Sunday, May 8, 2011

part 5: socializing

When I offer hospitality (very regularly since I don't get invited), people will come and come again, but rarely do they offer a return invite which is common at singles meals. They will, though, reciprocate when my friends host and will help set them up with men they know. In my old neighborhood, I once had a meal I hosted and one guest explicitly invited everyone, BUT me. Yet even after that she continued to accept invites to my home and ask to bring friends when she requested hospitality through the old shul and she was often matched with me. I could never understand this.

I would not have invited her again after that. This is not a friend.

Both Michal and I did not date during the lengthy conversion process, as for me at least I didn't feel right about dating a Jewish man when I wasn't Jewish yet. I respected the boundaries of gentile and Jews from interacting on such a deep level, hoping the lines would blur when I became a Jewess. Especially as I was in a modern yeshivish environment for much of my conversion process and I was under the impression it really would not have been acceptable. I am regretting the lost time now. I was told that dating could delay my conversion or even invalidate it. Yet I found that those women that cheated, often jump ahead of me, getting to cut corners in the process and were converted and were married well before I finished. Many are not Orthodox practicing now, they were just more convincing to a beit din, so they could plan their wedding that it appears I'll never get to have. At least they were married to guys that seem good, working, and age appropriate. Not the dirty old lazy bums I get offered for following the rules.Yet, here I am, still not married and really feel I need to give up since few men will consider dating me and the ones that do treat me horribly and I get people feel I deserve it.


  1. I'm the guest poster. The hospitality committees at the shuls I've been involved with have you call or email if you are hosting and have space available. Or if you need a meal. Based on supply/demand, people are assigned and the guests are invited by the hospitality committee and provided with the host's contact info.

    So I couldn't figure out a delicate was of saying I didn't want that person coming but I'd be open to other people without making me look like I had the problem. That being said other hosts will qualify a meal by gender or age range, but given this girl was around my age, I couldn't see how I could get away with a qualifier.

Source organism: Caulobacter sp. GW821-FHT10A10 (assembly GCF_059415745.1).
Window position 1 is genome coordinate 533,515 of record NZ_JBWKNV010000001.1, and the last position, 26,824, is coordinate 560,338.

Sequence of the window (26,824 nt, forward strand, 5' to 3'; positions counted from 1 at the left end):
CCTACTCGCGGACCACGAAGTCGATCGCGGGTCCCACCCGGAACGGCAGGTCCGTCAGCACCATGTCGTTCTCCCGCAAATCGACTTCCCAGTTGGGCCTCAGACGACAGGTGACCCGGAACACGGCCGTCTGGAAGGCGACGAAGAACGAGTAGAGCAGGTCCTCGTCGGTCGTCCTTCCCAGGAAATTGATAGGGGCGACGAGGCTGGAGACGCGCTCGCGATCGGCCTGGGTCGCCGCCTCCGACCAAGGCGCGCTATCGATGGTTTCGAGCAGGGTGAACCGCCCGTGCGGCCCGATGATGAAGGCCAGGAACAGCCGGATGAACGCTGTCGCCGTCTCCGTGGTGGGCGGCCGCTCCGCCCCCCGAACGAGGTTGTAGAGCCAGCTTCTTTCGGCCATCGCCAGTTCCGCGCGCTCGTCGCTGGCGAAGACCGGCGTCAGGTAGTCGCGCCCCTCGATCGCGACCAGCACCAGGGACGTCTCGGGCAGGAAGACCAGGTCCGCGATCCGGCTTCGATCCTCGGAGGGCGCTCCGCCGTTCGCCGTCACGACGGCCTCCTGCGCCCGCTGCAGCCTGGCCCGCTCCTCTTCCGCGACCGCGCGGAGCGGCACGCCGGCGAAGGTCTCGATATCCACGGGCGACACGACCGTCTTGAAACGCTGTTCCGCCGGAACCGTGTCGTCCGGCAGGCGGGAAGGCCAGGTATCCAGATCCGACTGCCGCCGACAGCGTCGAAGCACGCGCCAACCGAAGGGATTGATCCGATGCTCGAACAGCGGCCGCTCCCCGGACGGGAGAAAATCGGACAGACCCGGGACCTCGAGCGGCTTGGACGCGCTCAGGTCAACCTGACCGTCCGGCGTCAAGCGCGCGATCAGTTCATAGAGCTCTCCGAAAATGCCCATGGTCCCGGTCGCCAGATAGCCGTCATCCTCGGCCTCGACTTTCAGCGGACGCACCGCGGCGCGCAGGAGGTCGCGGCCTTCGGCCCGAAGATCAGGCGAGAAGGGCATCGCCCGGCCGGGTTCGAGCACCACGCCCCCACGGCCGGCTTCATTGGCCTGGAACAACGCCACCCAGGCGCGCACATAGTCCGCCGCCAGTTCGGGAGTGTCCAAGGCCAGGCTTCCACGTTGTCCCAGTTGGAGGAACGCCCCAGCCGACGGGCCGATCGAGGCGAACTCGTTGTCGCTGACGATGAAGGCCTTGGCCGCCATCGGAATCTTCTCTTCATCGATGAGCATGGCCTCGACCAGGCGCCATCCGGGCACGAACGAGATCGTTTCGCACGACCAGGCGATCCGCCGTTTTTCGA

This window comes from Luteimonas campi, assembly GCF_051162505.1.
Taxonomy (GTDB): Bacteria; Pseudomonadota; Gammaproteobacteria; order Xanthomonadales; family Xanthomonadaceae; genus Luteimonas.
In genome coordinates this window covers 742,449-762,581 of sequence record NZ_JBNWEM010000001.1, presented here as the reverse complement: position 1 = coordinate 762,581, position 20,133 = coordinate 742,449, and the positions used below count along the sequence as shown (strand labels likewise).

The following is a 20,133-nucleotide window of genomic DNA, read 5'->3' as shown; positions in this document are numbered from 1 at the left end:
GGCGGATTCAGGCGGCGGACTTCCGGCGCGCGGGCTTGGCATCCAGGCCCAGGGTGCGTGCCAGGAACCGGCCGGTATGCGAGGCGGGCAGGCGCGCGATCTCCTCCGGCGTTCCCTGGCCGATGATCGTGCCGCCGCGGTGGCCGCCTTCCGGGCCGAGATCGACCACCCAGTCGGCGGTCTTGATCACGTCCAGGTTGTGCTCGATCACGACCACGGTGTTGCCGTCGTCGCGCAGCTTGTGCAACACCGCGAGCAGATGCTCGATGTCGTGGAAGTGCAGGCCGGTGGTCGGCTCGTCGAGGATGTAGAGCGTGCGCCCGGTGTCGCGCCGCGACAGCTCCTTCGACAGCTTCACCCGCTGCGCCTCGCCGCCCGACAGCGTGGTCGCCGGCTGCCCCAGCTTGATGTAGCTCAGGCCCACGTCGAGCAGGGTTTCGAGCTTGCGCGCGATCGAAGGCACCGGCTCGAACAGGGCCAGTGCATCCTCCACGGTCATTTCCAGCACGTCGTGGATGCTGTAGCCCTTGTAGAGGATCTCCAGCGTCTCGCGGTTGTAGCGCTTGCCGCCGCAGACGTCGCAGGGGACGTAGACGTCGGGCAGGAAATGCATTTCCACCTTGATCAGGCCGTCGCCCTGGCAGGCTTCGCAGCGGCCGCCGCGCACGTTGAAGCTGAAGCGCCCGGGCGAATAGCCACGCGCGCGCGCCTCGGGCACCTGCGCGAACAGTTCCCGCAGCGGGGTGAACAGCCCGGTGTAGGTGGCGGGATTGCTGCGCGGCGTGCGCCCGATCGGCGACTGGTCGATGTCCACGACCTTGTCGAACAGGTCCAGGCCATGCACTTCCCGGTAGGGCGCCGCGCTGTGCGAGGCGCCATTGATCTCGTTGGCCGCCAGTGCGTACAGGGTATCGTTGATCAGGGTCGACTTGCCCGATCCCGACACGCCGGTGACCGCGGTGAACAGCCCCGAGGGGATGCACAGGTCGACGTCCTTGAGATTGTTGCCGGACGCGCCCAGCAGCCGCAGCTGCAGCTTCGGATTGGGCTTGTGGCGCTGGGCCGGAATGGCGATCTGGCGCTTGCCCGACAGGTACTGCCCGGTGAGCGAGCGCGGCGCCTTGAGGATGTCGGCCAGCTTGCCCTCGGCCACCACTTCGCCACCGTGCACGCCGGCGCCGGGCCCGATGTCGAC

2. after reading what you wrote, i thought to myself sounds like you made such nice preparations and they're having such a good time at your house, no wonder they just want to come back to your house...their preparations may not even be that nice.

    what if you were to approach directly those who make you feel uncomfortable and tell them your concerns directly? you can do it in private if anything, and ask for an explanation. tell them that you're wondering if maybe you did something wrong and you'd like to know what would that be so you can remedy it and also be invited when they have other people over? (i'm not saying you necessarily did something wrong, but what i'm saying is to say it like this so that if they did something wrong, they should give them the opportunity to do teshuva, you're hinting at it)

  3. This was my old neighborhood, I've since moved onto a supposedly 'friendlier' neighborhood, and it is although slightly more.

    I was advised by a rav to have a mutual acquaintance ask the girl and a couple other people that also repeatedly continued to accept invites made by the hospitality committee. Yet did not return an invite when it was known they were hosting.

    The mutual acquaintance was my neighbor and part of the hospitality committee. He went to my meals so he saw the interactions, did think it was unfair and rude, but he put off asking until he was leaving the neighborhood. He said he didn't want to mess up invites he got from the people when they were hosting. He actually specifically tried to get me invited a few times telling people I didn't have plans for meals but wasn't successful before outright asking why. She told him she didn't have any issues with me, but just liked inviting people she knows and their friends over, and doesn't like extending to other folks. And no she wasn't a sheltered NY FFB not use to non-FFBs--she was a conservative rabbi's daughter from Canada. Same with another guy that often came, he didn't want to host people outside his circle and friend of friends, but saw no problem in repeating coming to my meals and asking to bring a few friends. Another person thought I was too 'old' to be friendly with as I was two years old than she was.

    I got the hint.

  4. if she is conservative, and you are orthodox you may not be able to go to her house to eat anyway because the conservative are more lenient in terms of their kosher standards, though technically she can eat in your house.

    however, in terms of those who may apparently not be as nice as you are to them, then maybe you should ask your Rabbi about it b/c if you are being too nice and more nice than necessary, this may count as if you are "turning the other cheek" which is a Christian concept.

  5. the other perspective is about doing a mitzvah without expecting a if you expect people to invite you after you invited them, though it is nice to do so, but if you do want to be invited back, that may count as if doing only a conditional mitzvah....that's just 2 elements to have in mind...